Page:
Monday, September 13, 2004

come what may

My issue of Newsweek has a bit on economist Jeremy Rifkin's new book "The European Dream: How Europe's Vision of the Future Is Quietly Eclipsing the American Dream". He argues that the American Dream, with its overbearing work ethic and focus on individual autonomy, should no longer be viewed as the best route to prosperity.

It seems that the European Dream, which emphasizes community and quality of life, has citizens enjoying longer lives, less poverty and greater literacy level. In fact, European productivity is fast encroaching on US levels.

What of us Filipinos?

The Philippines, of course, is a melange of both lines of thought. After all, writers have observed that we spent 300 years in a Spanish convent and 50 years in Hollywood. And let us not forget our innumerable years with Chinese merchants and the Muslim cottas of the south.

We evince deeply ingrained traits from our Spanish overlords as part and parcel of our culture, obvious in how we think, how we approach life, how we treat ourselves and others, how our communities are built, and the place of the church. We learned the value of the work ethic from the Americans, along with belief in the power of one man in the "right", and the four-color superheroic notions of truth, justice and the American Way. From the Chinese, we picked up on mercantile maneuvers and dynastic protectionism, among many other things. From the Moro South, one of the cradles of the our race, our patrimony includes respect of law and education, love for story and tradition, and a fierce sense of what is rightfully ours.

As is the case with a nation of multiple powerful influences, the national character is at once both easy and difficult to grasp.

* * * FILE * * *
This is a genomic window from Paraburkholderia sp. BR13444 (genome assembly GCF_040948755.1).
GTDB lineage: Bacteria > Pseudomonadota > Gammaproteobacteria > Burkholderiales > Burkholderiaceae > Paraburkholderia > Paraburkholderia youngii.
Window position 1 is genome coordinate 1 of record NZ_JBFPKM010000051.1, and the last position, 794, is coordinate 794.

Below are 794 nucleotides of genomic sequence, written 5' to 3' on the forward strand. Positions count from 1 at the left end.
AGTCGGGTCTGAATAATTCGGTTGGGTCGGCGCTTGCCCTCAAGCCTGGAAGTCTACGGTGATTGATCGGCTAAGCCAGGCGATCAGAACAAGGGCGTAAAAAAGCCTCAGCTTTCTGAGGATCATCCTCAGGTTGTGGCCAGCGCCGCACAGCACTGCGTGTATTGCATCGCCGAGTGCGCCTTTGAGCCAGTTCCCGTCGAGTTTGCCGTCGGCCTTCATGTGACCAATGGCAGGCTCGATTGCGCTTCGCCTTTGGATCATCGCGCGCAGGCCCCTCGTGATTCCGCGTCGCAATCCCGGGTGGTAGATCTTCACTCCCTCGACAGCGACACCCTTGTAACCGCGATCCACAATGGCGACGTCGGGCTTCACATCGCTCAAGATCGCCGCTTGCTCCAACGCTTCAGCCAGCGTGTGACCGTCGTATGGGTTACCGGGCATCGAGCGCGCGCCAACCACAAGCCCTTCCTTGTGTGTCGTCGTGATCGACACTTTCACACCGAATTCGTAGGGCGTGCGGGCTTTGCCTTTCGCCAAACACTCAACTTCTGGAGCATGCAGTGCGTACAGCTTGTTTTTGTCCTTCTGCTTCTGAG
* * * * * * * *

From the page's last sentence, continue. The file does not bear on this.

In terms of wanting a better life, majority of us continue to subscribe to the American Dream. A dream passed on through the generations, promising wealth through honest effort - but across the sea, in America. The exodus of our best and brightest is an ongoing concern. And who can blame those that leave when their upbringing is one where the White Man's Land is the Land of Milk & Honey? When even their thoughts, like these, are described in English, a language we have a love-hate relationship with? The American Dream is so powerful that a simple substitution still makes sense. The selections continue to grow: Saudi Arabia, Dubai, Australia, Hong Kong, and parts of Europe itself.

We are taught to look at those who leave as heroes, because of their dollar remittances. We gamble our international relationships, free one of our own from terrorists, then fete him with house & lot and tears of joy and relief - because we do not want anything to sully the integrity of the dream.

The European Dream, here contextualized as the Spanish Dream, is expressed in terms of Filipino pessimism. One of the characterizing phrases in common use is "bahala na" ("come what may"). Some argue that it is "we worked hard, did our best, and the rest is up to God". Others opine that it is more "this is beyond us, whatever will happen will happen". Is this the not-so-secret rhetoric of those who are left behind, either by choice or circumstance?

What is the Filipino Dream? Why don't we have one, divorced from the dreams of conquerors and white men? When we dream of a better life, just whose way are we envisioning?

The way it stands is this: majority dream, American-style. They leave, work hard and make their dreams come true, to a certain extent.

Those that remain continue to sleep, and, when awakened by coup or typhoon or hunger, look around groggily, shrug their shoulders and say "bahala na".


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